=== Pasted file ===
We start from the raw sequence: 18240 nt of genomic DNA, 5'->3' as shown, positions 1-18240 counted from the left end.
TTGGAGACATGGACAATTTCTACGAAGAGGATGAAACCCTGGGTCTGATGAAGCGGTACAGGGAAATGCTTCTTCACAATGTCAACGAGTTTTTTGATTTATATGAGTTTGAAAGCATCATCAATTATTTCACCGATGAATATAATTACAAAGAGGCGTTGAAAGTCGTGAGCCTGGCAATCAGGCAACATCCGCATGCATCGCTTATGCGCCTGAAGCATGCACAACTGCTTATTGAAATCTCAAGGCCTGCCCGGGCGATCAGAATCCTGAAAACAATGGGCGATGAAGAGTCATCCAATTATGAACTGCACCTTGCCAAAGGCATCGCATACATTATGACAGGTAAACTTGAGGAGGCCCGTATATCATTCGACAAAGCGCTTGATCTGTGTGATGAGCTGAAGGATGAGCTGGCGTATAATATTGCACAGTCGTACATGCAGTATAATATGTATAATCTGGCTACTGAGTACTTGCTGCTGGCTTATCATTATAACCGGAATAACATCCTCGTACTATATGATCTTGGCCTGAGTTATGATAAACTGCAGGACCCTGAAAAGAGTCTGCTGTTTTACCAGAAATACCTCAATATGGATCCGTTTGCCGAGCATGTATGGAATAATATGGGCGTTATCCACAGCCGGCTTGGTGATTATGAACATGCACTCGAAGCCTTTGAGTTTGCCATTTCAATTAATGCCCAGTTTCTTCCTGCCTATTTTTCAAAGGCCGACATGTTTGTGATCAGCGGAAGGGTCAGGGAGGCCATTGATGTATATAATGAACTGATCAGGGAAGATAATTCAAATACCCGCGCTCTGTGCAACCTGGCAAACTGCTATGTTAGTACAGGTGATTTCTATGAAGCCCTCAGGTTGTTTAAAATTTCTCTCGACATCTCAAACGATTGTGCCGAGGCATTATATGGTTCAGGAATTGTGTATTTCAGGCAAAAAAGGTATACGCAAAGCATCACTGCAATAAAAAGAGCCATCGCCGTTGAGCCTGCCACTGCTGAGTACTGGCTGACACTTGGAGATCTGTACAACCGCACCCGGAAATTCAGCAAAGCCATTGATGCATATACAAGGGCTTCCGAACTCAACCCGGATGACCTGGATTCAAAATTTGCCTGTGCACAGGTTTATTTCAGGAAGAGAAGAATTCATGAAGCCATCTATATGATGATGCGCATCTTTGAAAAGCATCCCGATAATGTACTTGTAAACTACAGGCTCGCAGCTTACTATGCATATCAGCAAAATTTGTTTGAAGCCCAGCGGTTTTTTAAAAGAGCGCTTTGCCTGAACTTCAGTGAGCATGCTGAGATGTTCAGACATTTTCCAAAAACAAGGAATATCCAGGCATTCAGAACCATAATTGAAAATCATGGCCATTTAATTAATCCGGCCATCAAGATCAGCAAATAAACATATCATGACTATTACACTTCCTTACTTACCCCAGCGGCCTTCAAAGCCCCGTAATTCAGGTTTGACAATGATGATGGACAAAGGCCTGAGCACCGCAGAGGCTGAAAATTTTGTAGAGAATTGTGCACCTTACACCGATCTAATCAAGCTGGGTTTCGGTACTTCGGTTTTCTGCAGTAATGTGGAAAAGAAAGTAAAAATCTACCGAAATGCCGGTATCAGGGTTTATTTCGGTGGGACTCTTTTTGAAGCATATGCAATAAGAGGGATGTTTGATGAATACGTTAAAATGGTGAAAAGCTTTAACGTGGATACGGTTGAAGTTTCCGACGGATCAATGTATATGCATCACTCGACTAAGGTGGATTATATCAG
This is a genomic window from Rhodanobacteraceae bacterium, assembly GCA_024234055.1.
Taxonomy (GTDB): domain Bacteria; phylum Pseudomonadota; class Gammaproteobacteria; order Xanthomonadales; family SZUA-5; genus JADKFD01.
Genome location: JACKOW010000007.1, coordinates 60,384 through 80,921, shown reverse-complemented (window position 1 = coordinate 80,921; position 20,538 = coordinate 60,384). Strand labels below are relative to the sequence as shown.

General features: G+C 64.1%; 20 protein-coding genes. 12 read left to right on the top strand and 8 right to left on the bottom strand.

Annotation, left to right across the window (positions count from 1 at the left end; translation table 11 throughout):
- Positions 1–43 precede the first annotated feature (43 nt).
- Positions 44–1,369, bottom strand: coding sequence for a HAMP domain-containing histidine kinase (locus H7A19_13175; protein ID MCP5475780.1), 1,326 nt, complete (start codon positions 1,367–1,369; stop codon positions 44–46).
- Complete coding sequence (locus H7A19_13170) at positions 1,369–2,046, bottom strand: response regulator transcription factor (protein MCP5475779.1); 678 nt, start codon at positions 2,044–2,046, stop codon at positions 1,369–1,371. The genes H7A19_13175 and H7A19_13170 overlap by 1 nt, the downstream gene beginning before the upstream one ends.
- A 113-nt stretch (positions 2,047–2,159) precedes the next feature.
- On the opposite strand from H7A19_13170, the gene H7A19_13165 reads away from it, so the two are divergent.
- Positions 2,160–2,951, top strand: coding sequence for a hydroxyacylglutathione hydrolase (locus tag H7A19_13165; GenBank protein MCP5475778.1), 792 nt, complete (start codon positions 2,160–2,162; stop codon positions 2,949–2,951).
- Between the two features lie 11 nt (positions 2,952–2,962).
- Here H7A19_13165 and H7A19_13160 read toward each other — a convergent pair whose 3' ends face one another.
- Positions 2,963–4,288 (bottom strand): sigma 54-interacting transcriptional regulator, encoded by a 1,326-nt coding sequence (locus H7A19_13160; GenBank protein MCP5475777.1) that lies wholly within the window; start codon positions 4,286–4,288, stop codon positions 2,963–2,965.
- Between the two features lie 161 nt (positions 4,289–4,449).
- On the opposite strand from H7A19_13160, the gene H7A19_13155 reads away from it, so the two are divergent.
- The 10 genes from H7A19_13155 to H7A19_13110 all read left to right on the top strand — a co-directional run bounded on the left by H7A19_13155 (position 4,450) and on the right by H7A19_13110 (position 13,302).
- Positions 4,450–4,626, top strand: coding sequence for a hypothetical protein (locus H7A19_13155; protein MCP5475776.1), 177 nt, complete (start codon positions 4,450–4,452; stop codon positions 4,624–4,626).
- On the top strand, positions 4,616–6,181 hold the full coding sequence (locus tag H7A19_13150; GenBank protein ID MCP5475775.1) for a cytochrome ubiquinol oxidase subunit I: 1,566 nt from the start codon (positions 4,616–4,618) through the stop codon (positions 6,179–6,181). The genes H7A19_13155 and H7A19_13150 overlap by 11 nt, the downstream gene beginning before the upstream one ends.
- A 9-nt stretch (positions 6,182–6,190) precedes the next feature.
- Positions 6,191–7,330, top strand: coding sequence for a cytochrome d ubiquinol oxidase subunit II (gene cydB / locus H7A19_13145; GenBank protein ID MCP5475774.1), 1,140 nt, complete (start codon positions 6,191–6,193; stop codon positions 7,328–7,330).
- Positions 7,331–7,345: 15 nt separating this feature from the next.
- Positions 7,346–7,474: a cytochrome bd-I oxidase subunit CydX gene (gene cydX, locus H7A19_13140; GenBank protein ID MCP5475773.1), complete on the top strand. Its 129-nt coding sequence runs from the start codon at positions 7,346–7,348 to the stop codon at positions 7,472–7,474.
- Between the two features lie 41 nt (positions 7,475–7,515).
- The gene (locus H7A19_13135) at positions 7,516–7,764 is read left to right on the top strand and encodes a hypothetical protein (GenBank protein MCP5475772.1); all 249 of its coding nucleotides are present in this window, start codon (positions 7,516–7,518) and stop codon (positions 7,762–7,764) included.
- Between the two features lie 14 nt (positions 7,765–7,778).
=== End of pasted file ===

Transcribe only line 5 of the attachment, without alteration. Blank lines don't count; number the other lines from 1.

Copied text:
Genome location: JACKOW010000007.1, coordinates 60,384 through 80,921, shown reverse-complemented (window position 1 = coordinate 80,921; position 20,538 = coordinate 60,384). Strand labels below are relative to the sequence as shown.